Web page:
These bogus charges do bring up a good opportunity to do more research and share resources around cyber bullying. In fact, I will take this as a project to get started ASAP and will publish more on it next week. 

With all that said, I think the most interesting part in this situation is how quiet the overall community has been on this issue. I know many are watching our Twitter feed, but few have been willing to say anything publicly on this – either for or against what happened and our reaction to it. It is like by simply ignoring it, it will go away. 

Photo by Kevin Cheng

A few have told us how much they think we were wrong for calling out this bad behavior in the way we did. We wish we were perfect, but we are not, we are human.

We know, this will eventually go away and be forgotten. It always does. But we don't want to sweep this under the rug, it's an important issue for the community to address, the sort of thing we asked local chapters to help us build out even. 

  • We want to know how the community feels about what happened in Virginia Beach.
  • What organizations like SMC can do to prevent this from happening in the future.
  • How we *should* have handled it, if we should have handled it differently.

I want to know what can we do to engage the community if/when something like this happens. 

This post was to set the record straight as best as we know it. We were asked to step in and help a local leader regain access to the community they started. It turned ugly. Everyone in the SMC community suffers because of it. 

I want this post to be the first in a series where we cover several items pertaining to this issue and what it means to the future of Social Media Club. Answering some of the questions noted above, as well as discussing what it really means to act 'professionally'. There are opinions on both sides around my use of curse words, on calling out someone's bad behavior and for taking this into a public forum. We want to hear it all.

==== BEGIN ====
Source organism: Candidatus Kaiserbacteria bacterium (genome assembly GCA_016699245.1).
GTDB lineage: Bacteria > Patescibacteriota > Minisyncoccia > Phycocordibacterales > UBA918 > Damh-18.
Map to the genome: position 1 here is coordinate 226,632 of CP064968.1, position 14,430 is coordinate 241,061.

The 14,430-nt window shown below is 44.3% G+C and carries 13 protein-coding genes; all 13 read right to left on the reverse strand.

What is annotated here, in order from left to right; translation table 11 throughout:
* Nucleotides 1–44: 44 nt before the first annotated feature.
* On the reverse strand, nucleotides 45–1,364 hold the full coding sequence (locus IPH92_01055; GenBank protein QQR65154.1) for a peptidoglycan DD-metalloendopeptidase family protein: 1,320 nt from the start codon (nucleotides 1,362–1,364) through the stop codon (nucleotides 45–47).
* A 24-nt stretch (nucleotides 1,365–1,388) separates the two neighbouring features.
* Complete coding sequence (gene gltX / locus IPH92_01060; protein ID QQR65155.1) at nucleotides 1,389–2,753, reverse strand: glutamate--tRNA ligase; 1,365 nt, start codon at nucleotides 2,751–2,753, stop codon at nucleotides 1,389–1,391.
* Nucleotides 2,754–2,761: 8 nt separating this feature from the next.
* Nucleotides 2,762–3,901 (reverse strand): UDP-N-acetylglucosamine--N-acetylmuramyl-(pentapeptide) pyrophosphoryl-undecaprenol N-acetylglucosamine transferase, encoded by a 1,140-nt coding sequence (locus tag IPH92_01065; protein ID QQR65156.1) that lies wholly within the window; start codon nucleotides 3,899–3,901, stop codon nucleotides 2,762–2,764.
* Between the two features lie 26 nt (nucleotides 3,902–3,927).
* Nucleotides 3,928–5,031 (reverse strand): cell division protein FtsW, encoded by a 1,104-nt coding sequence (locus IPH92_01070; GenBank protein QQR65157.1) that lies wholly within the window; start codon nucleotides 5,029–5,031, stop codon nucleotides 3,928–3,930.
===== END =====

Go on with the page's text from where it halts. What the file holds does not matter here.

We want to learn from this. We want to share these learnings with others within our community. We are a small organization trying to bring a wildly diverse industry together and find a way to use the power of the network for a greater good. We are also humans, trying to do the best we can each day and sometimes not always doing it very smoothly.  

UPDATE: I have tried to leave a comment on Mike's blog post with several of these points made, but he refuses to publish it. His choice. I took a screen shot of my comment to him, again, showing I am here just trying to state the facts and get to a resolution. I wish I had taken a screen shot of his original post from yesterday afternoon as he has since changed the title and several items within the post – without noting it had been altered – which is not a good practice in publishing. 

I welcome Mike to leave a comment here if he so wishes. Social Media Club is an open forum for discussion and learning.   

UPDATE #2: I was just advised that Mike Key has deleted his post mentioned above along with several tweets he posted yesterday and today about the situation. I have his blog post in my feed reader and we have saved a copy of it for our archives.